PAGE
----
• #11
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Yes, you are entirely correct! You might want to prove that the range is [itex](-\infty,+\infty)[/itex]...

Thanks

I did the second derivative check, and I tried to get the critical numbers. it resulted to 1=0.

From my calculator it looks like there is concavity down. But how can I determine concavity algebraically?
 
  • #12
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Since the critical point and thus the rel. min. at x=0 comes from the non-existence of the derivative at x=0, you might want to show (or state) that the function is continuous at x = 0 . --- just for completeness.

How do I show?
 
  • #13
SammyS
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To be continuous at x=0:
limx→0+ f(x) = limx→0- f(x) = f(0)​

For concavity:
Isn't the second derivative negative everywhere, except at x = 0, where it does not exist ?​
 
  • #14
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No,,when I tried to get the 0s from the second derivative, I got this 0=1

How do I know where thereis convavity, if I don't have 0s to do a number line to check where is positive or negative?
 
  • #15
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I don't know why you got 0=1, you shouldn't have. To determine concavity, use the second derivative and choose a point in each interval between critical points, including a point further left than your smallest critical point and a point further right than your largest critical point. Positive values mean concave up, negative concave down. If you're having trouble with the second derivative, try finding it again.

If you can't get it, what do you have as the second derivative?

I just have to say I think this is a squirrely function...bends and corners... icky.
 
  • #16
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I'm on a mobile device, and I'm not near the paper where I did the work.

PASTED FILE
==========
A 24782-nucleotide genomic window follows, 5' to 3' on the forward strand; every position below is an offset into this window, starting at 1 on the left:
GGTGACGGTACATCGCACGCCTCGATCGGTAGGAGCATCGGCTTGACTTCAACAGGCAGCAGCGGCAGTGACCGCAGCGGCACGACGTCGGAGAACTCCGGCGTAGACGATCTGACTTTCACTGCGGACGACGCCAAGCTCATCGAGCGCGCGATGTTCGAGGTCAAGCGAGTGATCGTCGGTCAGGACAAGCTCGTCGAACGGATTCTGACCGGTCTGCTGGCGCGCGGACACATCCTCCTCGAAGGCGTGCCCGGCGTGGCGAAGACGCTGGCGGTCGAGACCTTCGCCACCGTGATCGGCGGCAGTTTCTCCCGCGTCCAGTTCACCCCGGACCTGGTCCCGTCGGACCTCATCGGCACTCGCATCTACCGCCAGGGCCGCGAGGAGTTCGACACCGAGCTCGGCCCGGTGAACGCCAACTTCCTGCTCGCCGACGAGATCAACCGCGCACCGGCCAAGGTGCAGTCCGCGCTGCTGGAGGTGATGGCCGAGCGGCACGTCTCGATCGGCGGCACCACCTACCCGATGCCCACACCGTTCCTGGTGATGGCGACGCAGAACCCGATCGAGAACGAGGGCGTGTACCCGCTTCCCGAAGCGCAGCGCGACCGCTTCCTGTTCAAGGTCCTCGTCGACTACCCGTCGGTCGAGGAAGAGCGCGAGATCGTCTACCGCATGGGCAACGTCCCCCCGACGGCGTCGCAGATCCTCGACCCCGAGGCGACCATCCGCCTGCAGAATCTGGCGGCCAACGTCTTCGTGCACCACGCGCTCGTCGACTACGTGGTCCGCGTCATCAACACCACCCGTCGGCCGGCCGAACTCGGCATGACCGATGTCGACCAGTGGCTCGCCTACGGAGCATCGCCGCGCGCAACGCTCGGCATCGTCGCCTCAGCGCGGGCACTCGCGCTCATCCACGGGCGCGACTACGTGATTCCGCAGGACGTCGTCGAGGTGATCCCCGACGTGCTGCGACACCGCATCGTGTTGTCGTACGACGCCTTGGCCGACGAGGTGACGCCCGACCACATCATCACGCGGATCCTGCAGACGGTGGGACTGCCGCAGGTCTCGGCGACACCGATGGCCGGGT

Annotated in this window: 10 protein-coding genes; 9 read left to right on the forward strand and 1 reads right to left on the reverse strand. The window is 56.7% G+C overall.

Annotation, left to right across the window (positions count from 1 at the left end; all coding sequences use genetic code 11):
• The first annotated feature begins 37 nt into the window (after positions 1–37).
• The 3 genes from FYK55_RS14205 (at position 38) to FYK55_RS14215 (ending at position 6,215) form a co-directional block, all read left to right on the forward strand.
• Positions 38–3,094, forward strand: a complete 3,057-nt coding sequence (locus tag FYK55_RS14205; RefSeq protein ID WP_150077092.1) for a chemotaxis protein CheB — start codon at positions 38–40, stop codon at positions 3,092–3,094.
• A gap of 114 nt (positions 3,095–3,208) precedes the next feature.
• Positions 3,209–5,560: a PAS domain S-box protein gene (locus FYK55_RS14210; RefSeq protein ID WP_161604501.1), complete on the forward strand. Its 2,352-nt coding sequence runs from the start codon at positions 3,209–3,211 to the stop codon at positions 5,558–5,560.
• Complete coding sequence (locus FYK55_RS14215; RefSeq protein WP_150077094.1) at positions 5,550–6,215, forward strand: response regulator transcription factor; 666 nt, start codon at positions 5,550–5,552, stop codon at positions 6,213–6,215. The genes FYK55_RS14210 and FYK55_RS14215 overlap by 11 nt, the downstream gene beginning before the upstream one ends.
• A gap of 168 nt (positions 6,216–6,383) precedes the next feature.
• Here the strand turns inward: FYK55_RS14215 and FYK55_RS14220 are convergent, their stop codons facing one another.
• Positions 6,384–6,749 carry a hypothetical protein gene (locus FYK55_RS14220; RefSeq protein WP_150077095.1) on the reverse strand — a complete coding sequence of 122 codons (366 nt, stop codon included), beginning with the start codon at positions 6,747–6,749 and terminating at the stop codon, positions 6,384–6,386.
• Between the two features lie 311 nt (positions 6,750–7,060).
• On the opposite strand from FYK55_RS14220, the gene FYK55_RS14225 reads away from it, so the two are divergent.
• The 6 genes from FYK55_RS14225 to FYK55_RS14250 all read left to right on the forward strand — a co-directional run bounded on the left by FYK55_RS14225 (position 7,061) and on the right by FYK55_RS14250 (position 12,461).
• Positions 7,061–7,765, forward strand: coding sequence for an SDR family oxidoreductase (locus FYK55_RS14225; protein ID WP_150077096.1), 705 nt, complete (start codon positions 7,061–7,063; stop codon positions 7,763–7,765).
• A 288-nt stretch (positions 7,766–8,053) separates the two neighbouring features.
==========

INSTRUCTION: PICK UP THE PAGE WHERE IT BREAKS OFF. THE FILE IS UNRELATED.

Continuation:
I do remember not being able to solve for x.

Can someone verify for me that there are no 0s for the second derivative test?
 
  • #17
SammyS
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I'm on a mobile device, and I'm not near the paper where I did the work.
I do remember not being able to solve for x.

Can someone verify for me that there are no 0s for the second derivative test?
There are no zeros for the second derivative, but there is a critical point.

Look at the second derivative (when you get back to your working paper). It should be obvious that it is negative wherever it's defined.
 
  • #18
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There are no zeros for the second derivative, but there is a critical point.

Look at the second derivative (when you get back to your working paper). It should be obvious that it is negative wherever it's defined.

I don't understand. How can I get a criticial point if I can't get a 0?
 
  • #19
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The second derivative test actually favors non-zero values. You're looking for positivity or negativity. When the second derivative = zero, it's a possible inflection point. Everywhere else, it's indicative of concavity. In this situation, it's all the same concavity everywhere.
 
  • #20
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Where do I plug in values in?
 
  • #21
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Okay, 0 is a criticical point. And there is concavity down on(-infinity, 0)u(0, infinity).

There is no point of inflection.

Correct?
 
  • #22
SammyS
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Correct.